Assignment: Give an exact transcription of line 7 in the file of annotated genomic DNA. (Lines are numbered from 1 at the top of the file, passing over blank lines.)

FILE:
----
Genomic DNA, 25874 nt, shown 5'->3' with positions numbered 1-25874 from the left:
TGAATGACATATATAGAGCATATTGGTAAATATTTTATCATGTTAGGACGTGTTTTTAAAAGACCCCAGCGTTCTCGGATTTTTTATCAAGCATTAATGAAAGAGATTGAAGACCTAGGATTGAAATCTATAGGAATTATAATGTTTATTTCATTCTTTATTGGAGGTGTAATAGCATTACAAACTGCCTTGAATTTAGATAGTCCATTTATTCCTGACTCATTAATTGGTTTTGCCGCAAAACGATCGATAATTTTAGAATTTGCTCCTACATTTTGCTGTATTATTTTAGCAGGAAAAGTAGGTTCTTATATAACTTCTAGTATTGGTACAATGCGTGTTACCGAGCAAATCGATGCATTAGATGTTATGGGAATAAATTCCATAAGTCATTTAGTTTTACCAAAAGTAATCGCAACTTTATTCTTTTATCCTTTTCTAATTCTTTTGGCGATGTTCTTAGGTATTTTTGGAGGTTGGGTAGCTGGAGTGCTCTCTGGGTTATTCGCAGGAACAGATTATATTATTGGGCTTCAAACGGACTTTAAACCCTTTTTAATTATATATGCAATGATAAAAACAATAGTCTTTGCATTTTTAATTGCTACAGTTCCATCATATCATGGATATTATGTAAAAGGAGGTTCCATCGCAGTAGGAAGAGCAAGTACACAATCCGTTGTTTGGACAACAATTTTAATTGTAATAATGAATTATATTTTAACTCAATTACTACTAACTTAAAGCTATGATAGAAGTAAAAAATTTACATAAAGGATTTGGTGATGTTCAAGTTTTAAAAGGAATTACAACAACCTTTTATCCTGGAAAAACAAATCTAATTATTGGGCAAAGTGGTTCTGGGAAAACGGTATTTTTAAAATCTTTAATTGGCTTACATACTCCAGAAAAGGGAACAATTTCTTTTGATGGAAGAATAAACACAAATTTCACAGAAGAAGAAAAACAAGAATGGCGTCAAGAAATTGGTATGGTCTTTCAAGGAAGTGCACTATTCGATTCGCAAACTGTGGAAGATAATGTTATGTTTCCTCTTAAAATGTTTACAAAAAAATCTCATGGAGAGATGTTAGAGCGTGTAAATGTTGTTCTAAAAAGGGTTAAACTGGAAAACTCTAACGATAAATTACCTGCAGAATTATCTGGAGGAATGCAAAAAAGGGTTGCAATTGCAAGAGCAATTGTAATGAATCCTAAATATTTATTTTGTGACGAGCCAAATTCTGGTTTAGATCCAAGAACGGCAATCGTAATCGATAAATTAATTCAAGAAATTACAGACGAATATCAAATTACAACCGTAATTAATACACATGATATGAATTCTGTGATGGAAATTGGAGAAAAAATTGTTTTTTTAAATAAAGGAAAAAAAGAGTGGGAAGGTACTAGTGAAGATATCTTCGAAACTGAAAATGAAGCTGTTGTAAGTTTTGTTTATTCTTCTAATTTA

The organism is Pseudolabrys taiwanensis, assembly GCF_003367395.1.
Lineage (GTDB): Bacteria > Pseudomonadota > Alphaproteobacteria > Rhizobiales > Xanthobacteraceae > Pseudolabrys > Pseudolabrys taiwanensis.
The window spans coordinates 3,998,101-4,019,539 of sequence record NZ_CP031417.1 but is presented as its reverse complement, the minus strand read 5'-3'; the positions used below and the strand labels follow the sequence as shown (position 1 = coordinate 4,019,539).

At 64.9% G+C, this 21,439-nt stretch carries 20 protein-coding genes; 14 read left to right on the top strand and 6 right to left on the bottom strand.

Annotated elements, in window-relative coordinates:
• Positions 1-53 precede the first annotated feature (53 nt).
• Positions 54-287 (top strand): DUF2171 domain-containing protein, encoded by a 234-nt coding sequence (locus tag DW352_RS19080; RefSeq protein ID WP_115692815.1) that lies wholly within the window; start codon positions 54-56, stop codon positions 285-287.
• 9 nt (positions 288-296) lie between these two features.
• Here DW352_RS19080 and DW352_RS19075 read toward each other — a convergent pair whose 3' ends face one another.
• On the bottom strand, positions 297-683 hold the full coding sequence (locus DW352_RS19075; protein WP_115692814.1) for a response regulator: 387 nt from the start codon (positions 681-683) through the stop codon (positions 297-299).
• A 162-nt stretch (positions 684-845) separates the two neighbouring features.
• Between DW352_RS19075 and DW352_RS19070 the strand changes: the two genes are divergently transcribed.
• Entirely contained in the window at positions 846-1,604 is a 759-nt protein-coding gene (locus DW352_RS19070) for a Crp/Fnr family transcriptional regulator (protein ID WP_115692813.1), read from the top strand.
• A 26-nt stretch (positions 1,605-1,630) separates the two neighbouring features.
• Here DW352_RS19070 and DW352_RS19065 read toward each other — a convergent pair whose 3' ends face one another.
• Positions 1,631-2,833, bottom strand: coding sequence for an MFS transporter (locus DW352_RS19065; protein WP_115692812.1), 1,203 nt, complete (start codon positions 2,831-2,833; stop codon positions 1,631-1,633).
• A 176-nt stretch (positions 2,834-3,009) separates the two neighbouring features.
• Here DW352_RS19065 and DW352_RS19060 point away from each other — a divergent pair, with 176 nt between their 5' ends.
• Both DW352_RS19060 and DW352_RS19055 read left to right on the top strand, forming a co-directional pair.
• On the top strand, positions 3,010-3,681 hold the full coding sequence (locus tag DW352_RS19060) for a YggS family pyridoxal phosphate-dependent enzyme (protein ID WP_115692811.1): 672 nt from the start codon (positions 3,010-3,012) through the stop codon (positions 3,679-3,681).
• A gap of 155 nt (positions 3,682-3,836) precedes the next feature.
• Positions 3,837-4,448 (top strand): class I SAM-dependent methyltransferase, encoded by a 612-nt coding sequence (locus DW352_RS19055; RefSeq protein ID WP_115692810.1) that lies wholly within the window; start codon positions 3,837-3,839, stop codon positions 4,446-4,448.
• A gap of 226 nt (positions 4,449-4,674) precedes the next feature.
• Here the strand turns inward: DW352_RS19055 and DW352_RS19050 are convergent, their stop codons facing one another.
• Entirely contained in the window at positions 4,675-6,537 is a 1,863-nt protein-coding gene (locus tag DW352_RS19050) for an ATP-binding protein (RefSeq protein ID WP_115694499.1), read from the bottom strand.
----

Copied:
Annotated elements, in window-relative coordinates: